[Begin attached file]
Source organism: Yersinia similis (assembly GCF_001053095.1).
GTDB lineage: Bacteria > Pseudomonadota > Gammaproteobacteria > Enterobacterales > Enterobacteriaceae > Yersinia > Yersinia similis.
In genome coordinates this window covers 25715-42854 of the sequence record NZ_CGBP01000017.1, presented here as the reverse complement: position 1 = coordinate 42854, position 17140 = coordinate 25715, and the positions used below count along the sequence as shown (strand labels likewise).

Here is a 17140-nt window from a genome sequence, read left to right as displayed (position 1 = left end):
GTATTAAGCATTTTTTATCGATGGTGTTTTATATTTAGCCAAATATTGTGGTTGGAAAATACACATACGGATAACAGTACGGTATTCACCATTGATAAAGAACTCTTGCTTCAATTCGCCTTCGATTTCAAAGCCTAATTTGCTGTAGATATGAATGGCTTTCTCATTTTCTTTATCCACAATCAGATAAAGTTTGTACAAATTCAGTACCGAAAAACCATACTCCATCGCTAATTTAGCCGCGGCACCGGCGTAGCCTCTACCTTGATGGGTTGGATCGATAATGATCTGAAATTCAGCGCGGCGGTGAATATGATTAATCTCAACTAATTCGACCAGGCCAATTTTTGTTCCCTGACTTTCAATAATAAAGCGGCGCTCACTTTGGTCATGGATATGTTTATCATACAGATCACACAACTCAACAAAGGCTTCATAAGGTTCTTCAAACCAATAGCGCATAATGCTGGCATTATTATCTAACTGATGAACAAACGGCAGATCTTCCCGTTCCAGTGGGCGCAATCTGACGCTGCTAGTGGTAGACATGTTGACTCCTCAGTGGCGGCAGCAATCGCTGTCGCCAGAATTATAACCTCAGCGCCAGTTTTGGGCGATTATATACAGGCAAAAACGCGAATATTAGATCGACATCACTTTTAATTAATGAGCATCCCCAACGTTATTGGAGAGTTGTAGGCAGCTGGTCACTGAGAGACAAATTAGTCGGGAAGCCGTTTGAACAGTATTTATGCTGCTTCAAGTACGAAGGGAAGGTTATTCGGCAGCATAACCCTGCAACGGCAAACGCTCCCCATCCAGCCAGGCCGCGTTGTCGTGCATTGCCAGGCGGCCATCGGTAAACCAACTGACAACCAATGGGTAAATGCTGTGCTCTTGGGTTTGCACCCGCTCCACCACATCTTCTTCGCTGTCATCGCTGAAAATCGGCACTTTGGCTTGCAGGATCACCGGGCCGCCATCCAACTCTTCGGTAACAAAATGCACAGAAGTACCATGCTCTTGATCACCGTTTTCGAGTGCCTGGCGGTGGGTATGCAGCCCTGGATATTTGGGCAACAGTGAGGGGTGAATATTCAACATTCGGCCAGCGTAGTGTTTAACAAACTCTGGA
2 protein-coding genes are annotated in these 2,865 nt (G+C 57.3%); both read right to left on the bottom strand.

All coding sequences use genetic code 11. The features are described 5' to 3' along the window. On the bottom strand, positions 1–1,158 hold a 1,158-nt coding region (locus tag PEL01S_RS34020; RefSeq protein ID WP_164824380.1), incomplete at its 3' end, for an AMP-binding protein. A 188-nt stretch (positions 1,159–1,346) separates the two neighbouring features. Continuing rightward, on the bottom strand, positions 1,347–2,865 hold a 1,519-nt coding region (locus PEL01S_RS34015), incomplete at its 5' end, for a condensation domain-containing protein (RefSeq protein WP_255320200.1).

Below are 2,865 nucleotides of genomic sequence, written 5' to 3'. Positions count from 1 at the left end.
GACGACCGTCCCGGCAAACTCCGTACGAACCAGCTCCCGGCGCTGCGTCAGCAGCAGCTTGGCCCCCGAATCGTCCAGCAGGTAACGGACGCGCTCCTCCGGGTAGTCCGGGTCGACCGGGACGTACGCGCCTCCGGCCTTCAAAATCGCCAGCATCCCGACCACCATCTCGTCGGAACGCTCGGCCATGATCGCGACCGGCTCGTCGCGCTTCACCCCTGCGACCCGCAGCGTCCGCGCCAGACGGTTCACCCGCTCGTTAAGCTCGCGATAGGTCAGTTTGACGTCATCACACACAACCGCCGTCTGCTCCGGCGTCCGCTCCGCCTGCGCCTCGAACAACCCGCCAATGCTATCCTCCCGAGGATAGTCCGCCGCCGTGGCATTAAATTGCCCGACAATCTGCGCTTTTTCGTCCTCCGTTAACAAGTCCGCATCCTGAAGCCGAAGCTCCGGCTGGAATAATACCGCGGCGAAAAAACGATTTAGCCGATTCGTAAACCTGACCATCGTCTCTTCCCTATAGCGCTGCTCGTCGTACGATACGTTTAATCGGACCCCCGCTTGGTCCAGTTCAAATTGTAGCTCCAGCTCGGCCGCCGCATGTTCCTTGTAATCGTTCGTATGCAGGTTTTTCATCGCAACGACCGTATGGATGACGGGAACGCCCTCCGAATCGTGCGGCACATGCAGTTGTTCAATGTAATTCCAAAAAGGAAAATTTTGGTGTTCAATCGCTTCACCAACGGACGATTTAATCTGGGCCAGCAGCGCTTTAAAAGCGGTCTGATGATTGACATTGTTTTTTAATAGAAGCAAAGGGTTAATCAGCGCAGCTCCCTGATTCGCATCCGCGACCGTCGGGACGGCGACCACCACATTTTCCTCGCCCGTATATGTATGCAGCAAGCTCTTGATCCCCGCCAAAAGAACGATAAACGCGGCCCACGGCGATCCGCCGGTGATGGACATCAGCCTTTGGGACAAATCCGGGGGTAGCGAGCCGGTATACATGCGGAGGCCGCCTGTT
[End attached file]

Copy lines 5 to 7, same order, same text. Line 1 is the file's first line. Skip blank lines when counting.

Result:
GTATTAAGCATTTTTTATCGATGGTGTTTTATATTTAGCCAAATATTGTGGTTGGAAAATACACATACGGATAACAGTACGGTATTCACCATTGATAAAGAACTCTTGCTTCAATTCGCCTTCGATTTCAAAGCCTAATTTGCTGTAGATATGAATGGCTTTCTCATTTTCTTTATCCACAATCAGATAAAGTTTGTACAAATTCAGTACCGAAAAACCATACTCCATCGCTAATTTAGCCGCGGCACCGGCGTAGCCTCTACCTTGATGGGTTGGATCGATAATGATCTGAAATTCAGCGCGGCGGTGAATATGATTAATCTCAACTAATTCGACCAGGCCAATTTTTGTTCCCTGACTTTCAATAATAAAGCGGCGCTCACTTTGGTCATGGATATGTTTATCATACAGATCACACAACTCAACAAAGGCTTCATAAGGTTCTTCAAACCAATAGCGCATAATGCTGGCATTATTATCTAACTGATGAACAAACGGCAGATCTTCCCGTTCCAGTGGGCGCAATCTGACGCTGCTAGTGGTAGACATGTTGACTCCTCAGTGGCGGCAGCAATCGCTGTCGCCAGAATTATAACCTCAGCGCCAGTTTTGGGCGATTATATACAGGCAAAAACGCGAATATTAGATCGACATCACTTTTAATTAATGAGCATCCCCAACGTTATTGGAGAGTTGTAGGCAGCTGGTCACTGAGAGACAAATTAGTCGGGAAGCCGTTTGAACAGTATTTATGCTGCTTCAAGTACGAAGGGAAGGTTATTCGGCAGCATAACCCTGCAACGGCAAACGCTCCCCATCCAGCCAGGCCGCGTTGTCGTGCATTGCCAGGCGGCCATCGGTAAACCAACTGACAACCAATGGGTAAATGCTGTGCTCTTGGGTTTGCACCCGCTCCACCACATCTTCTTCGCTGTCATCGCTGAAAATCGGCACTTTGGCTTGCAGGATCACCGGGCCGCCATCCAACTCTTCGGTAACAAAATGCACAGAAGTACCATGCTCTTGATCACCGTTTTCGAGTGCCTGGCGGTGGGTATGCAGCCCTGGATATTTGGGCAACAGTGAGGGGTGAATATTCAACATTCGGCCAGCGTAGTGTTTAACAAACTCTGGA
2 protein-coding genes are annotated in these 2,865 nt (G+C 57.3%); both read right to left on the bottom strand.

All coding sequences use genetic code 11. The features are described 5' to 3' along the window. On the bottom strand, positions 1–1,158 hold a 1,158-nt coding region (locus tag PEL01S_RS34020; RefSeq protein ID WP_164824380.1), incomplete at its 3' end, for an AMP-binding protein. A 188-nt stretch (positions 1,159–1,346) separates the two neighbouring features. Continuing rightward, on the bottom strand, positions 1,347–2,865 hold a 1,519-nt coding region (locus PEL01S_RS34015), incomplete at its 5' end, for a condensation domain-containing protein (RefSeq protein WP_255320200.1).